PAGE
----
Issue 46: Summer 2019


Why did Rhiannon leave her successful musician boyfriend Stuart, change her name to Beth, and move to a town near where she grew up, only to arrive on the doorstep of Allan, her former best friend who was beginning to develop a crush on her when she originally left the area, aged thirteen?.

by Nick Lord Lancaster

  1. She realized she didn’t love Stuart anymore. (She was never any good at conflict and decided that running away and changing her name without explanation was the easiest way to deal with things.) 2. She slept with somebody else (a friend of Stuart/band member/family member) and the relationship collapsed. 7. Stuart slept with somebody else (a friend of hers/band member/family member) and the relationship collapsed. 8. Stuart didn’t sleep with somebody else, but she thought he had, realized she didn’t trust him and therefore didn’t truly love him, and the relationship collapsed. 12. She woke up one day, realized she was bored and directionless, and ran away. 15. She thought Stuart was too controlling and trying to change her too much, so she escaped… 21. While trying to track down old friends, she obtained the phone number of Allan’s apartment. Her call was …

Sex With Andre.

by Daniel Felsenthal

  1. See Andre. Hanging neck, colourless lips, grey hair. See: he is attractive, compared to other men his age, isn’t he? 2. When he wakes on Saturd...

The Cannibal History.

by Ethan Cade Varnado

or, Fat and Ash   On the morning of December 18th, the residents of Fallview, Oregon (not 30 minutes south of Portland) woke to find their home...


Two Poems.

by Hoa Nguyen

VIETNAMESE SUPERNATURALISM NOTES: DIVINE MOTHER Bring moon-infused water silt-ways     silt mouth slit open     cleanse with smoke Lady of the Realm Lady Queen of the Region is “hearer of the world’s cries” also The Holy Mother Black Lady Dark Lady soot face She can be understood in her multi- lateral function       mediates spirits to free you from your harm     not in the act of being harmed but the after (to free you from your harm) Acknowledge sorrow     blue shock of her running away Sooty faces as the feminized Shiva Her bivalency attests to her power to rescue those suffering and in peril Her animals: Snakes Amphibians Owl           ‘wh. takes night for day’ Bat           ‘half bird   half mammal’ Rooster who oracles the day WHY THIS HAUNTED MIDDLE AND DOOR HUNG WITH HAUNTED …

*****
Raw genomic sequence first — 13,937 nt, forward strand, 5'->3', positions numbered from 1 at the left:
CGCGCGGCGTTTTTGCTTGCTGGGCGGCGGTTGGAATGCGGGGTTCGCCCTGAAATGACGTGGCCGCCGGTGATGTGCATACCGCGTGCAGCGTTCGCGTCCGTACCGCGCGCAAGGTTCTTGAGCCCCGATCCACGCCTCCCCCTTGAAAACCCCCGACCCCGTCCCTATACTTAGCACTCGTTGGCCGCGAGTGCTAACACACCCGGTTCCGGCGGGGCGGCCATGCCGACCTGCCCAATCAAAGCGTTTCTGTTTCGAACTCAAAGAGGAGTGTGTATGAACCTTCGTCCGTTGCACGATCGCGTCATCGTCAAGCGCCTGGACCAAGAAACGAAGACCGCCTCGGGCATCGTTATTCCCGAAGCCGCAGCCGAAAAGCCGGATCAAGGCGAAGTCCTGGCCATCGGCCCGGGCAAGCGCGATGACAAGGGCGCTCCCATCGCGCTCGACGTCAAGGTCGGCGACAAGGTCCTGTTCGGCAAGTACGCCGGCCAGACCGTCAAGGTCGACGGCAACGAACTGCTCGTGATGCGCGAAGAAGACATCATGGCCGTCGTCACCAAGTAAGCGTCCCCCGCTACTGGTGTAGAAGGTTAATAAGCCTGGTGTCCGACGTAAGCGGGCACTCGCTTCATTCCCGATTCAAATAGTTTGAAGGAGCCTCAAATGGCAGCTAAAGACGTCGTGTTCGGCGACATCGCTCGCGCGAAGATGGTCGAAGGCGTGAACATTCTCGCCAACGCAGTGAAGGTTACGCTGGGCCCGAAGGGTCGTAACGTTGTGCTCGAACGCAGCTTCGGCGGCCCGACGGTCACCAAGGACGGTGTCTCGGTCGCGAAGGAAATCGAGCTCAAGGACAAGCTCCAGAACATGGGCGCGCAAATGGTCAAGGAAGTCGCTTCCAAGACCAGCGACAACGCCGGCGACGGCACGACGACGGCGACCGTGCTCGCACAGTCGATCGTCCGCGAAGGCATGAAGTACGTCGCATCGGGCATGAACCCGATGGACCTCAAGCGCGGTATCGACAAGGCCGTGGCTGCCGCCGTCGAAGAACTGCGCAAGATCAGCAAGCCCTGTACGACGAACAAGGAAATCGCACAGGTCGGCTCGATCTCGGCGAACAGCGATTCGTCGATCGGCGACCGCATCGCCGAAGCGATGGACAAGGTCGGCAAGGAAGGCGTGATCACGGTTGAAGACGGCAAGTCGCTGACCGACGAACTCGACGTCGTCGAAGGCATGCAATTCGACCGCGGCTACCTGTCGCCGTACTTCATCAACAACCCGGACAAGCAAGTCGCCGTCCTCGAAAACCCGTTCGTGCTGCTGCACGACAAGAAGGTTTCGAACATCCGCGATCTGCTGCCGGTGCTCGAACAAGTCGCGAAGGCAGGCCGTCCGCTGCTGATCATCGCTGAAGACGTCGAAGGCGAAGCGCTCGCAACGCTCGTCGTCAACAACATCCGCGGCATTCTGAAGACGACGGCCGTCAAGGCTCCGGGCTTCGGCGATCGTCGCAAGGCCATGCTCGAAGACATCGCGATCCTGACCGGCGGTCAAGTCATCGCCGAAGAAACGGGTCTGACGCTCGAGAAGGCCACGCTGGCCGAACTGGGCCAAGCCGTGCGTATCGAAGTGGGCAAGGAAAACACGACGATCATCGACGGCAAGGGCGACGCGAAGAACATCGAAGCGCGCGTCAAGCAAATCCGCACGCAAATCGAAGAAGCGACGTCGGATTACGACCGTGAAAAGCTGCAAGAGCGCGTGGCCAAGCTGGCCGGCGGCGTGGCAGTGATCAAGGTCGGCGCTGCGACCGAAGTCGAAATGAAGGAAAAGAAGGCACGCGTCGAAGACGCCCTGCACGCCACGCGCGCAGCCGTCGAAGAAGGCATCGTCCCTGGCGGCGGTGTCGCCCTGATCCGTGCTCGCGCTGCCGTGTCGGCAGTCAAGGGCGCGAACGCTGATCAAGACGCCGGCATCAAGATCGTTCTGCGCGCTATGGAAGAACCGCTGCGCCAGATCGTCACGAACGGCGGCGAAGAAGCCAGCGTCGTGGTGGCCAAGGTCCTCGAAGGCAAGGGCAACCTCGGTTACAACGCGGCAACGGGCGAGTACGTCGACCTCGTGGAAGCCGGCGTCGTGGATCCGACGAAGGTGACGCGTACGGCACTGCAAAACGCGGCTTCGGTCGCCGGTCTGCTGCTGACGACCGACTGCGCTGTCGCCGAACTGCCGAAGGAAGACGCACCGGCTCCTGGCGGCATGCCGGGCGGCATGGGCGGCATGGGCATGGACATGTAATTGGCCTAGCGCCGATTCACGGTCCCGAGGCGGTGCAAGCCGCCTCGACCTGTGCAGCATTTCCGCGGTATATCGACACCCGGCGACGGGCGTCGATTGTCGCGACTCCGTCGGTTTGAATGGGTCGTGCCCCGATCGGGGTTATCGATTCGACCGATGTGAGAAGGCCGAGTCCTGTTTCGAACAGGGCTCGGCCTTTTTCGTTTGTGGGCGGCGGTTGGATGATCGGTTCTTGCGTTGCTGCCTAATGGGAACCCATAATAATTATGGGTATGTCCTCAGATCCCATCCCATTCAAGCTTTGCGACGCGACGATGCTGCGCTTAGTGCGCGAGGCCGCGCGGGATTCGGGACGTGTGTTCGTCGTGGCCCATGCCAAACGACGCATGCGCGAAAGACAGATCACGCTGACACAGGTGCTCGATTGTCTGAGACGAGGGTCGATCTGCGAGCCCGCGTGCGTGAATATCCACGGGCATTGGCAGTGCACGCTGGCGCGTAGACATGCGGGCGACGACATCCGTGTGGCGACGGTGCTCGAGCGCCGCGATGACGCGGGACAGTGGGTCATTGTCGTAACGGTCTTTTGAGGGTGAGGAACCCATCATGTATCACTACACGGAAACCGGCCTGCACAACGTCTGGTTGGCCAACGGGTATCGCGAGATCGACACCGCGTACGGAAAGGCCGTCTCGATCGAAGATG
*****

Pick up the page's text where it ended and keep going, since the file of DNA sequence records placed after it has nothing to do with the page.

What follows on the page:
by Brandi Bird

My grandma never had her hair cut by nuns or Indian agents— she chooses a tight perm now, bald spots from where she tugs on it when she’s drun...

To a chronically pained body.

by Dominik Parisien

  You modern Ovid, you are the tales & the teller. Pain made metaphor is pain made real. Reality seldom allows for it without language. &am...


by Lyrik Courtney

  the boy with hands like catcher’s mitts faces two whole blunts before he has the courage to surrender to me. straddling a backward chair, he ...

What Is A Human Possibility?.

by Billy-Ray Belcourt